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Kurn Hattin:Students Learn to Tap Maple Trees

For more than 120 years Kurn Hattin Homes for Children has help disadvantaged kids in Vermont and throughout the Northeast.
WESTMINSTER, Vt. -  For more than 120 years Kurn Hattin Homes for Children has help disadvantaged kids in Vermont and throughout the Northeast. Tucked away in southern Vermont it provides a safe place to live and learn for more than 100 students.

On Friday kids got some real-world experience, learning about sugaring. For students at Kurn Hattin Homes for Children tapping maple trees is a tradition that's 120 years old. As long as the school has been in existence sugaring has been part of the lesson plan.

“I was taught how to drill a hole in the tree,” said Jaime Minor, a 7th grader at Kurn Hattin.

“The taps have to face the south so the sap is always flowing,” said Chrystal Long, an 8th grader at Kurn Hattin.

“My favorite part is tasting the sap when it comes out of the tree,” said Danielle Barber, an 8th grader at Kurn Hattin. "It tastes like sugar and water”.

Kurn Hattin is a boarding school in Westminster Vermont, and home to disadvantaged children from all over the state and throughout New England.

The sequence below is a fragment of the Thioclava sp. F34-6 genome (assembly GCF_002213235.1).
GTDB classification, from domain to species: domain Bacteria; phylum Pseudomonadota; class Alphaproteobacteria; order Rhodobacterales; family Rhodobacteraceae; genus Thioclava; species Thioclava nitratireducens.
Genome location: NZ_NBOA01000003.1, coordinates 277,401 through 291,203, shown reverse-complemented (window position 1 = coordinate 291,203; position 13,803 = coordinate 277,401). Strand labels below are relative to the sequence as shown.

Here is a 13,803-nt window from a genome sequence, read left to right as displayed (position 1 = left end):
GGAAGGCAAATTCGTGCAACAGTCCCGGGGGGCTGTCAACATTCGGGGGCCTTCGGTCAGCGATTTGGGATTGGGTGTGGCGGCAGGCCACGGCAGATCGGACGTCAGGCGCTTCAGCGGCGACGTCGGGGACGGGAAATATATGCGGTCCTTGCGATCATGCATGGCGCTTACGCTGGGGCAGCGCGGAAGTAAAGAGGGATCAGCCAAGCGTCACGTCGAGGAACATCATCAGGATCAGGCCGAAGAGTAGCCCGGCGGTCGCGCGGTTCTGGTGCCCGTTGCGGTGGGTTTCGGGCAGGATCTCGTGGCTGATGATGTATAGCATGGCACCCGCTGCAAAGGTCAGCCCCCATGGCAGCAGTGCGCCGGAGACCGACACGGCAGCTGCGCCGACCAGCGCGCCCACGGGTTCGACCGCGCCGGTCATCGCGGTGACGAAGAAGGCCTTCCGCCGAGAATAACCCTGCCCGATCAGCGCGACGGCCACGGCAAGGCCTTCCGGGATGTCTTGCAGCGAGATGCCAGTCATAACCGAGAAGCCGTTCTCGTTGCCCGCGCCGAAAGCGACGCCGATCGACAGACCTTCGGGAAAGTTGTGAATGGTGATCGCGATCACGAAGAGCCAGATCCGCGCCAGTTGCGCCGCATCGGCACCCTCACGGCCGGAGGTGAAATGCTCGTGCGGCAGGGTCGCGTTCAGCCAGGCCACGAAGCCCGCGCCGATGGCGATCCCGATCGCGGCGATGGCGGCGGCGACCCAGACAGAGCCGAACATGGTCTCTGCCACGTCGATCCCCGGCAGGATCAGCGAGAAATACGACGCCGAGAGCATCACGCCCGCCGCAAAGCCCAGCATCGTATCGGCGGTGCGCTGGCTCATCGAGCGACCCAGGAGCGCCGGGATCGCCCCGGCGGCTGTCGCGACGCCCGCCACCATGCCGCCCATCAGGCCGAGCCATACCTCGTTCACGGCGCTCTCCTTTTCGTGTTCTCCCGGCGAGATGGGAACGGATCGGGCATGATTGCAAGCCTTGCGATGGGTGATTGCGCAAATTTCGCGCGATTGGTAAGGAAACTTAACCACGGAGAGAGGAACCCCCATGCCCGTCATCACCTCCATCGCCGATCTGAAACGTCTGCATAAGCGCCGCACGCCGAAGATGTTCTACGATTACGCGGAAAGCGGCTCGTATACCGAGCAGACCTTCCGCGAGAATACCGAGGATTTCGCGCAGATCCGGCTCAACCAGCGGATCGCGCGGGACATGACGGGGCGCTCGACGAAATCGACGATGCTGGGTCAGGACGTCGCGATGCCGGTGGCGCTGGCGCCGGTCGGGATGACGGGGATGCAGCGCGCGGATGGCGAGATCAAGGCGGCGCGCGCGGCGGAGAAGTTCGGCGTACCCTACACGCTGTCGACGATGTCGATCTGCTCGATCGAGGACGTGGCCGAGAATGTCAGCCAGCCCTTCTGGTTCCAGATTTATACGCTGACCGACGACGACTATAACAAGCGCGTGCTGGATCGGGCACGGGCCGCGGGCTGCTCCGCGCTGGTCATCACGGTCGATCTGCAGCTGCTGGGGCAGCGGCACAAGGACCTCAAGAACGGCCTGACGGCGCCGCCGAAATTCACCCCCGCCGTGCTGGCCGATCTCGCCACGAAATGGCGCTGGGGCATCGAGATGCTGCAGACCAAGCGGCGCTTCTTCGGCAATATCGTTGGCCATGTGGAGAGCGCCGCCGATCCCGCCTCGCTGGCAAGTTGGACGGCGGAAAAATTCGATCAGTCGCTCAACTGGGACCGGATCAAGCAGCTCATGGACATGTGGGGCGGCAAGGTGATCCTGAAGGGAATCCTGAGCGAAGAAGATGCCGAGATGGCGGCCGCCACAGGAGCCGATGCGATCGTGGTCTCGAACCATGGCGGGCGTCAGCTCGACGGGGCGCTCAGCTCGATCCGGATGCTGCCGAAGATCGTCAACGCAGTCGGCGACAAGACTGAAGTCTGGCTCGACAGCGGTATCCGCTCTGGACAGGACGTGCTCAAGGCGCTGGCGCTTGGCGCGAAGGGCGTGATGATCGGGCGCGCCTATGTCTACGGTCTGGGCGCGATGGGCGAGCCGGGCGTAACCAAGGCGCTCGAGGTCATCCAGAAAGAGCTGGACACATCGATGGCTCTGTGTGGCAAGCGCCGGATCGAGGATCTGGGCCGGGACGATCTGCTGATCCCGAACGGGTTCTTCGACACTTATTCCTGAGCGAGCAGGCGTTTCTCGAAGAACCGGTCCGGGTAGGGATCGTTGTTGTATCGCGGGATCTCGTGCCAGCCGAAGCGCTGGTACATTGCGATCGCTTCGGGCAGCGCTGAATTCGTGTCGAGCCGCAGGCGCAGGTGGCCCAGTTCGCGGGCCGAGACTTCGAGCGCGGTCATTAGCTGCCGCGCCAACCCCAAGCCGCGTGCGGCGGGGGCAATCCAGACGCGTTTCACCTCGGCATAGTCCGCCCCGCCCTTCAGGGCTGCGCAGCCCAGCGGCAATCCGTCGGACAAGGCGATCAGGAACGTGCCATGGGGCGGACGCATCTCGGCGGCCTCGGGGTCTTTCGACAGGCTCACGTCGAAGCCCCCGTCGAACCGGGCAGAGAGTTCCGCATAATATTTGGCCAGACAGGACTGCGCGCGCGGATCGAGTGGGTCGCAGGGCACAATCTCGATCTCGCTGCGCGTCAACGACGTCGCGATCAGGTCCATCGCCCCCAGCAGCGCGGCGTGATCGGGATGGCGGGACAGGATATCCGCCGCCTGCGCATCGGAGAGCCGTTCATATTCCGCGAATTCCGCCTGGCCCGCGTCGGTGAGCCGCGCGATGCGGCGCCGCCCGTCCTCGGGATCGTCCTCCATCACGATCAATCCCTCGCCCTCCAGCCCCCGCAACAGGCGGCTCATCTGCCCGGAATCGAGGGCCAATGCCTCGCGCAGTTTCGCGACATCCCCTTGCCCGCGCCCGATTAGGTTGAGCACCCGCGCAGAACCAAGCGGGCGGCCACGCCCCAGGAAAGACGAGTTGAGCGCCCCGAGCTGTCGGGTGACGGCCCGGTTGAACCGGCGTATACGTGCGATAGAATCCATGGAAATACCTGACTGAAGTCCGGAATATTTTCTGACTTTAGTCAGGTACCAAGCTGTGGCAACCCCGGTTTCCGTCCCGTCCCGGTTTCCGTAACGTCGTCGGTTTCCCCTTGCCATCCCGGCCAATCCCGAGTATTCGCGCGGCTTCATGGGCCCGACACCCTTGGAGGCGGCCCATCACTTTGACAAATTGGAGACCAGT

“We serve children who are - for whatever reason -struggling at home. Many of whom their families may be in crisis or may not be,” said Scott Tabachnick, the school principal.

Tabachnick says ‘hands on learning’ is an important part of the classroom curriculum and of the agriculture program.

“It’s a really nice thing to have kids engage with nature, engage with their food, and engage with animals in a way that they can bring that back to the classroom and tie it in with their standard education,” said Tabachnick.

“We learn patience because it takes a lot of patience to use the drill, drill the hole, then have to tap it in the tap,” said Long.

And these students are quick learners, crowding around the trees eager to do their part.

“I just like just having hands on projects like showing how I could survive outside,” said Minor.

After the sap is collected the boiling process begins. And in the end the students get to enjoy the maple syrup they helped harvest.

“We also eat it at breakfast if we have pancakes sometimes,” said Barber.

“It tastes good too,” said Minor.

The students were a little disappointed the sap wasn't flowing quite yet. But the farm manager says if the next few days warm up a bit they might get to watch the process in action.


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